Cycling: UCI to set up Training Centre in Rwanda

As Tour du Rwanda fever continue to grip the nation – and as cycling also continues to spur, the International Cycling Union (UCI) has confirmed Rwanda would soon become just the third African nation to host a UCI World Cycling Center, also known as WCC Satellite Centre.

Currently, South Africa is the sole country on the continent with a UCI World Cycling Centre. It was inaugurated in 2005.

 

The development was confirmed on Saturday evening by UCI President David Lappartient during the Tour du Rwanda team presentation ceremony at Kigali Convention Centre.

 

The Frenchman, who is in the country on a three-day visit since Friday, revealed while making his remarks in the opening ceremony that during his tenure as UCI President, he has prioritized establishing other two WCC satellite centres in Africa, one in West Africa while the other will be in the Central/Eastern Africa region – and specifically in Rwanda.

 

Lappartient who on Saturday visited the Kigali Genocide Memorial Centre before visiting the Africa Rising Cycling Centre in Musanze district, commended the great work that has been done by Rwanda Cycling Federation (FERWACY) along with the Ministry of Sports and Culture.

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“The work being accomplished here shows the passion and dedication that we all share for the sport and the development of cycling on this continent and in Rwanda fits my vision to broaden cycling around the globe,” said Lappartient.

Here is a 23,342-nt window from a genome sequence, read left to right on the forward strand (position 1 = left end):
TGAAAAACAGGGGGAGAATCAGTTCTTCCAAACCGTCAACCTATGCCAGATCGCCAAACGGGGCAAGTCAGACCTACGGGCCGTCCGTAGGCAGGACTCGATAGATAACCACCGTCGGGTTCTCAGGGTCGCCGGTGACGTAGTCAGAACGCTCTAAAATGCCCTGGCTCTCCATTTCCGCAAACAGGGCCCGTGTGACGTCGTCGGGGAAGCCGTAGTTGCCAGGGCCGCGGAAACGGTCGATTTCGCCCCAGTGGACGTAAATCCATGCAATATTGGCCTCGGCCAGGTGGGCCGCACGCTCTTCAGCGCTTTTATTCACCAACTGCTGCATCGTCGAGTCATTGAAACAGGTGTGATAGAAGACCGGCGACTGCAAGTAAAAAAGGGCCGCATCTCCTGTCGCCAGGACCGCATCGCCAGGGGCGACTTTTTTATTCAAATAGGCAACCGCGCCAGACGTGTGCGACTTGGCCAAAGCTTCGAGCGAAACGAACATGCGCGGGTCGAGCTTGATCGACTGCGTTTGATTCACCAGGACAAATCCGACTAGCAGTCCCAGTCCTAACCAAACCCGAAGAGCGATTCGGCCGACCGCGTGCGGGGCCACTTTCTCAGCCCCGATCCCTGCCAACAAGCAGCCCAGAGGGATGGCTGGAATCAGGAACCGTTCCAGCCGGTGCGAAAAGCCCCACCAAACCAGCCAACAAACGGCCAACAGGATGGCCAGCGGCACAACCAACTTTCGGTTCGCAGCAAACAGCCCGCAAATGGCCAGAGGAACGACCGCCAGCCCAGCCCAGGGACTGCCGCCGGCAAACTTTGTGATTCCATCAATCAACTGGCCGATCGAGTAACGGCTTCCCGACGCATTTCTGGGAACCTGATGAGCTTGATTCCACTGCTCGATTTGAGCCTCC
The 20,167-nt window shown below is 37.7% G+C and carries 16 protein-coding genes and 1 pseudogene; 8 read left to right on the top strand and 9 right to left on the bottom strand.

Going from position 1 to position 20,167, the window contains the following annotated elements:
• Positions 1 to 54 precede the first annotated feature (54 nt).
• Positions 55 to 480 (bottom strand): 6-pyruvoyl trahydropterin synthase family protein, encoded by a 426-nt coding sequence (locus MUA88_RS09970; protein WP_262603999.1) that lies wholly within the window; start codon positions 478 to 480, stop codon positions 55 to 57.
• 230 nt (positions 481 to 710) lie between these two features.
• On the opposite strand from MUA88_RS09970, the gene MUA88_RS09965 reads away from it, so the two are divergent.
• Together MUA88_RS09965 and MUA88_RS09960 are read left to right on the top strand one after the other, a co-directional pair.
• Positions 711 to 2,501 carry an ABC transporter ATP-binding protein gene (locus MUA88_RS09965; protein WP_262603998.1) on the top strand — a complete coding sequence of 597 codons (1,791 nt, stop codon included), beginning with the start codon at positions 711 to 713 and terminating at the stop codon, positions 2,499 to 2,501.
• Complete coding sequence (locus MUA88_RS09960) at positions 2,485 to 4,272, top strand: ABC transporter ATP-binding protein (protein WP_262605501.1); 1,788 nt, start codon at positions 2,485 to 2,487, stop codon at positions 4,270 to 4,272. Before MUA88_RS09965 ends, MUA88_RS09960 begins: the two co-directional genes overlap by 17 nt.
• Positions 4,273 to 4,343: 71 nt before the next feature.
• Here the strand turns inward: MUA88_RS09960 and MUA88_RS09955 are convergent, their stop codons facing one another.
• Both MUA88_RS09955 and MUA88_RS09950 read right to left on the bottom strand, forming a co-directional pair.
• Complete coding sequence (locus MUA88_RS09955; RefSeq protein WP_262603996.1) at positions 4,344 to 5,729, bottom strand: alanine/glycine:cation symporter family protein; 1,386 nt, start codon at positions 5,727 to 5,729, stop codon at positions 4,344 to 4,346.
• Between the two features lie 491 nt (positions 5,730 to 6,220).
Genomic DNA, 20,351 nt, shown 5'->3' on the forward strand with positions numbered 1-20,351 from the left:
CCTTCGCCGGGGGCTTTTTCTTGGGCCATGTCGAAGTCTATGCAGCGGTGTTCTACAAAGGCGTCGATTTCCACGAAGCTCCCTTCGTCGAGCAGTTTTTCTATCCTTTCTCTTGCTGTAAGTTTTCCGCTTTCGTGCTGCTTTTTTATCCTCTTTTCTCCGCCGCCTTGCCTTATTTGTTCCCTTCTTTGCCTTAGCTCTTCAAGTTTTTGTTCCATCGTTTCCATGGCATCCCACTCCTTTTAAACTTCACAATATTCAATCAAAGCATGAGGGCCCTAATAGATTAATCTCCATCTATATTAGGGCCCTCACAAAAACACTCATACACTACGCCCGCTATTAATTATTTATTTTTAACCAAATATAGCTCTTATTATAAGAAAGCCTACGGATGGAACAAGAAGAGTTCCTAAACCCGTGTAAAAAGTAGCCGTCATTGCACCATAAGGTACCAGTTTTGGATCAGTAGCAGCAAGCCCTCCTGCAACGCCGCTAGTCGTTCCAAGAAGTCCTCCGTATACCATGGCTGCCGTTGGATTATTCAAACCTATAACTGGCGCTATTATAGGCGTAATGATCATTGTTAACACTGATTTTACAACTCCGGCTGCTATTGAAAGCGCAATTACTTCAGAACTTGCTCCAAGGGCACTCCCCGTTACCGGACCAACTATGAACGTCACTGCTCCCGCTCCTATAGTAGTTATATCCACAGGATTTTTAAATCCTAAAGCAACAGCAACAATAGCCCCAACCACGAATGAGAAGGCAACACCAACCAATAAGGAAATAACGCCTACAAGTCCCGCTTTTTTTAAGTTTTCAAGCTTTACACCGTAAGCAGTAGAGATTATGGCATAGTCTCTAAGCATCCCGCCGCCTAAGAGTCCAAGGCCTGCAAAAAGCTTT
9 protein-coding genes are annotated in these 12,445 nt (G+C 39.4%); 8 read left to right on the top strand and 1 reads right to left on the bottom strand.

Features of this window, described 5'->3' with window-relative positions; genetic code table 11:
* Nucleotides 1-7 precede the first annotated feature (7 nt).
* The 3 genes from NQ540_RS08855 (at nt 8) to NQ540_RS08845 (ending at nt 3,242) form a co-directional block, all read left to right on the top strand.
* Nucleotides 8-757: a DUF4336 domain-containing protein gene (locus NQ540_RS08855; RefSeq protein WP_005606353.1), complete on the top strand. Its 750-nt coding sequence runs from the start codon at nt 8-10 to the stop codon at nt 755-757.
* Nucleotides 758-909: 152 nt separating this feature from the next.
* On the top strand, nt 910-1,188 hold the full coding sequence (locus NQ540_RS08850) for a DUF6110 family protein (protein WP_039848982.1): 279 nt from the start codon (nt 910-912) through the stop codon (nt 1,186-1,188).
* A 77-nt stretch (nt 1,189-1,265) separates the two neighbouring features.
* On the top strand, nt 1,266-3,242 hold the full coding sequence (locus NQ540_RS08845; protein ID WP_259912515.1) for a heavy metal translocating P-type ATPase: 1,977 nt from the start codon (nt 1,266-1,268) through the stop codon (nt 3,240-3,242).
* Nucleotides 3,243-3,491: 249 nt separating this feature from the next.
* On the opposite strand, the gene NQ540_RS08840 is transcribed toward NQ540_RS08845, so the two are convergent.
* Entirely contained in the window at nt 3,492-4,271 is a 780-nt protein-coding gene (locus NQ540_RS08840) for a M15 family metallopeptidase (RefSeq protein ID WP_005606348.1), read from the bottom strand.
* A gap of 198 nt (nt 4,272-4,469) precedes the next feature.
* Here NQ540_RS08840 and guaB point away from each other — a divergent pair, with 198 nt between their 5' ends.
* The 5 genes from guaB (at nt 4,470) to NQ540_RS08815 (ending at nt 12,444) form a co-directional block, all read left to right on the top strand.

“In the UCI agenda 2022, our goal is to support the establishment of more cycling infrastructures on the continent, with the World Cycling Centre in South Africa, another satellite is soon to be opened in North Africa in Cairo, Egypt. My vision is to see implementation of two nore UCI centres on the continent, one in the West and another in Central/East of Africa,” he added.

He further noted, “After my visit this morning to the wonderful Africa Rising Cycling Centre, I am convinced Rwanda has the capacity to welcome a UCI World Cycling Satellite Centre that can help train many more cyclists in Rwanda and the region. I’m sure there will be one soon.”

The current and only UCI World Cycling Centre in Africa is based at an altitude of 1400m in South African city of Potchefstroom, and is the continental hub for cycling in Africa. 

Working in collaboration with UCI and the Confederation of African Cycling, the mission of the WCC Africa is to develop and improve the level of cycling across the continent, and prepare African riders for international competition.

Since it started operations in 2005, hundreds of athletes from over 30 different national federations have trained at the satellite centre.

The WCC Africa hosts training camps for athletes, coaches and national teams in Potchefstroom, and is also involved in the organization of talent identification programmes in different countries.

The most exceptional talents are often selected to continue training at the UCI’s World Cycling Centre in Aigle, Switzerland.

Besides the physical training, riders are also taught basic life skills necessary for professional cycling such as nutrition, meal preparation – and administrative tasks such as visa applications.

Former WCC Africa trainees have won medals at African Continental Championships and UCI World Cups. Some represented their countries at the Beijing 2008 and London 2012 Olympic Games, and several others went on to join UCI World Tour teams including Eritrean duo of Daniel Teklehaimanot and Merhawi Kudus.

In 2015, Daniel Teklehaimanot became the first African cyclist to wear the King of the Mountains jersey at the Tour de France.

Meanwhile, Lappartient will this morning preside over the start of this year’s Tour du Rwanda in Rwamagana district, Eastern Province – starting 11am.

editorial@newtimes.co.rw 

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